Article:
The cross-sectional observational study was done at Aga Khan University Hospital (AKUH), Karachi, from January 2009 to April 2010 after approval from the institutional ethics review committee. A total of 357 patients having American Society of Anaesthesiologists (ASA) II status, age above 18 years and known cases of DM defined as fasting plasma glucose >126 mg/dl (7.0mmol/L) and 2-hour plasma glucose (PG)/oral glucose tolerance test (GTT) >200mg/dl (11.1mmol/L) random PG >200mg/dl (11.1mmol/L),15 planned for elective surgeries requiring general anaesthesia were included in the study. Those who already had airway deformity due to surgical or medical problem or those undergoing rapid sequence induction were excluded.
Pre-operatively, the primary investigator, who was not involved in intubating the airway of patient, performed Prayer\'s sign and Mallampatti test. Cormack and Lehane\'s criteria of laryngoscopy were taken as the gold standard. During intubation with Macintosh laryngoscope, the laryngoscopic view was graded according to Cormack & Lehane intubation grades:16 Grade I view connoted a full view of the entire glottic aperture; Grade II represented a half of glottic view; Grade III represented visualisation of the epiglottis; and Grade IV represents inability to visualise even the epiglottis.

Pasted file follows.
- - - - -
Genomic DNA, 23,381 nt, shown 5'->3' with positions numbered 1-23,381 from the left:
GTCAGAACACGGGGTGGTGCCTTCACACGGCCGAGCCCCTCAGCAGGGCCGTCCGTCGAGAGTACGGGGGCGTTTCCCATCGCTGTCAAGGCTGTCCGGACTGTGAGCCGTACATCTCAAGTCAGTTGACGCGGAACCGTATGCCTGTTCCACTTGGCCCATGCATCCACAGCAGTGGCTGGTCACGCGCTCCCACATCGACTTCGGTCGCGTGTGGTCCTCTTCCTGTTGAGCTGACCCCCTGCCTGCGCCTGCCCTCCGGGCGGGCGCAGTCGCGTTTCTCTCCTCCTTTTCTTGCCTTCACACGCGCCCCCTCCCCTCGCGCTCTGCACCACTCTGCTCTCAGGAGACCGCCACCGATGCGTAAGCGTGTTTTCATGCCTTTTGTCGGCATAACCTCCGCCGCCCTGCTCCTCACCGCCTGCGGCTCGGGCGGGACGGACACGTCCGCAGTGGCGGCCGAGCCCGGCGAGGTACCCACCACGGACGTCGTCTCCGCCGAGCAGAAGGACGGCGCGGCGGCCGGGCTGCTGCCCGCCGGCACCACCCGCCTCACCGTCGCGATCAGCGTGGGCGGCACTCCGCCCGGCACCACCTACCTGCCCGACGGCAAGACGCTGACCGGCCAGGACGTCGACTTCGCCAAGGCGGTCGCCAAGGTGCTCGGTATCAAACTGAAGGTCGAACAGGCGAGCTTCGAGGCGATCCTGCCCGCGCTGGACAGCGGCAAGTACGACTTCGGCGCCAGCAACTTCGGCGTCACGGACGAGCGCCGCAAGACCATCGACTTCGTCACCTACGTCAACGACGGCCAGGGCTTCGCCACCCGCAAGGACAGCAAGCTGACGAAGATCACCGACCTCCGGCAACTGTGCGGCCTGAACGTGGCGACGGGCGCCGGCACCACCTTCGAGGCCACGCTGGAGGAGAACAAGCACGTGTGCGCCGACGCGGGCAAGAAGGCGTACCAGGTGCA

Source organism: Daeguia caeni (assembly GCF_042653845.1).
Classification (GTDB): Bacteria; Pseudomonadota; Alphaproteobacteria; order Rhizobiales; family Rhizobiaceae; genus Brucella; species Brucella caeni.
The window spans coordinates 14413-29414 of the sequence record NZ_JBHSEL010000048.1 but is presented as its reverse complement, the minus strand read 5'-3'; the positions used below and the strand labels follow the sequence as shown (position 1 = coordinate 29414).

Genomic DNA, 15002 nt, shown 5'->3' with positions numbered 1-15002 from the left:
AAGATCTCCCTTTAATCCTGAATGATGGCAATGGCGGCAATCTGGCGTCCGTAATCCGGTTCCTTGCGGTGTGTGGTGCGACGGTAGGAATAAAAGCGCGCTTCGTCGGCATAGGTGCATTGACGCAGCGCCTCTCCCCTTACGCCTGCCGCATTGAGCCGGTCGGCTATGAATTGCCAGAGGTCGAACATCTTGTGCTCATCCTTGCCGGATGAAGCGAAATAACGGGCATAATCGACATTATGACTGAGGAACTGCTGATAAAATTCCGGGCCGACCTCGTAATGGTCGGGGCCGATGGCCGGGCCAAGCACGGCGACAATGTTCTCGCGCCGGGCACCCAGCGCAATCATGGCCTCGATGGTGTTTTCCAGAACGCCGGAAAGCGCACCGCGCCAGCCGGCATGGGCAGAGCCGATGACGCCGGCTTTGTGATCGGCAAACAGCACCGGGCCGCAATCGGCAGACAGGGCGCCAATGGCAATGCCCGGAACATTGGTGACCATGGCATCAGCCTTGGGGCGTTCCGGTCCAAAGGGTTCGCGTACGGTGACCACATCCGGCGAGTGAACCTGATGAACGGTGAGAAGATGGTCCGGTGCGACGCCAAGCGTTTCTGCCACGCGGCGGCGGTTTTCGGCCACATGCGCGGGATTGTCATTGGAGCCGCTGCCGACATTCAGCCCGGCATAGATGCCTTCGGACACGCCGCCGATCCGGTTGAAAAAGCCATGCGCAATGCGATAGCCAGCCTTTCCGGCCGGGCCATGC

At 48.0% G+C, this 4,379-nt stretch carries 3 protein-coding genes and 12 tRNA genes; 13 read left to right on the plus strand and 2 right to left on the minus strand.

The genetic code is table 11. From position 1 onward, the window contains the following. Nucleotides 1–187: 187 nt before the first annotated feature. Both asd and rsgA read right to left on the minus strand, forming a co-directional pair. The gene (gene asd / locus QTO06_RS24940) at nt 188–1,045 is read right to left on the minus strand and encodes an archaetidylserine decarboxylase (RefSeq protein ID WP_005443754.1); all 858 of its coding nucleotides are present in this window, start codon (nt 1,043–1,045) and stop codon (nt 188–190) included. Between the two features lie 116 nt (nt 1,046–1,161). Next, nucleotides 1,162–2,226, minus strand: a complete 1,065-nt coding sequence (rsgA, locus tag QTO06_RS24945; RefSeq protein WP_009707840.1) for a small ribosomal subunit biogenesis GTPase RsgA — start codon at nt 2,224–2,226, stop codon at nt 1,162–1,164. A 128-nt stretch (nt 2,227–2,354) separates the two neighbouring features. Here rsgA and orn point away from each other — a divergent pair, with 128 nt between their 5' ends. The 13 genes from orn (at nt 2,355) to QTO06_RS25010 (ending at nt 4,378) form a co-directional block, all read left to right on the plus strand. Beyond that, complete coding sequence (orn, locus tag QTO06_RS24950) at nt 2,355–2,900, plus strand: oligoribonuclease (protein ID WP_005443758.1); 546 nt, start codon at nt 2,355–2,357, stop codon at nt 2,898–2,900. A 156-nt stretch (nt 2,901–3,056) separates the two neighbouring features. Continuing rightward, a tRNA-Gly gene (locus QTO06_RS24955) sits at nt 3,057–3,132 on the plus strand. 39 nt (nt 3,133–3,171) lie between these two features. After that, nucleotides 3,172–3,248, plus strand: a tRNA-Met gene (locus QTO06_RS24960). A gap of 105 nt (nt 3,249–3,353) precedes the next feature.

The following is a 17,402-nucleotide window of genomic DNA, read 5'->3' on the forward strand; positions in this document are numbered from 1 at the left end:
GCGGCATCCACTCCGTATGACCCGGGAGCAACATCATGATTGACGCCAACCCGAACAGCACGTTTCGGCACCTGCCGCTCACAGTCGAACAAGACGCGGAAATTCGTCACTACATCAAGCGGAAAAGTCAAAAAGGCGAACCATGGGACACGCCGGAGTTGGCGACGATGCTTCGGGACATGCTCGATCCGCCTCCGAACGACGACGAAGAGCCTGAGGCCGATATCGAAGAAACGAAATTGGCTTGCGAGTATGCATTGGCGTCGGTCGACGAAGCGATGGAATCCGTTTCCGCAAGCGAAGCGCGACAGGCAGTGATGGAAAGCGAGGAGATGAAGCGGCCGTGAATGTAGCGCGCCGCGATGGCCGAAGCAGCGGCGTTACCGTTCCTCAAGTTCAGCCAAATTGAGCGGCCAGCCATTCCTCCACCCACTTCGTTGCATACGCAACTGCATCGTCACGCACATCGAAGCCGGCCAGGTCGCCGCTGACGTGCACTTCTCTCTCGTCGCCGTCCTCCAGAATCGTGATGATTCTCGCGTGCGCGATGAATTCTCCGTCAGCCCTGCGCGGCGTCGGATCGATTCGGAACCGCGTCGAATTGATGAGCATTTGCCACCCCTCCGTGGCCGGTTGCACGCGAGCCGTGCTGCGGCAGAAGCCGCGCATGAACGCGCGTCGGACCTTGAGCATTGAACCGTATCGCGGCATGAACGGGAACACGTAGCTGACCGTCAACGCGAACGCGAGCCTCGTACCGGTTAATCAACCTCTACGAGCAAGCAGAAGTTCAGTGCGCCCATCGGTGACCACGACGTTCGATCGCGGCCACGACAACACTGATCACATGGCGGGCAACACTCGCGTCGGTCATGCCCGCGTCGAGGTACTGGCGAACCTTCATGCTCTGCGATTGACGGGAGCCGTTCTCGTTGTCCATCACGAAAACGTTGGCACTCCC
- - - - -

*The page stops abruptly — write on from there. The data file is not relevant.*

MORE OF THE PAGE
Cormack and Lehane\'s classification of difficult intubation was also categorised as Grade I and II as Easy and Grade III and IV as Difficult.
The Prayer\'s sign was performed with the patient in the sitting position and asked to bring both his palms together as \'Maafe\' and categorised as "Difficult intubation" when there was a gap between the palms and "Non-difficult intubation" when there was no gap between the palms (Figure-1).17
The Mallampatti Test (MT) was performed with the aid of flashlight and the patient was in a sitting position and asked to open mouth and protrude tongue without phonation. Oropharyngeal structures were visualised and graded as:
Class I: faucial pillars, soft palate and uvula were visualised; Class II: faucial pillars and soft palate were visualised;16 Class III: only soft palate was visualised; Class IV: only hard palate was visualised.
Class I and II were considered "easy intubation" and class III and IV "difficult intubation" (Figure-2).
Another anaesthesiologist, who had at least one year\'s experience in anaesthesia, intubated the patient. He/she had not been informed of the pre-operative Mallampatti and Prayer\'s sign grades of the patient, done by the primary investigator.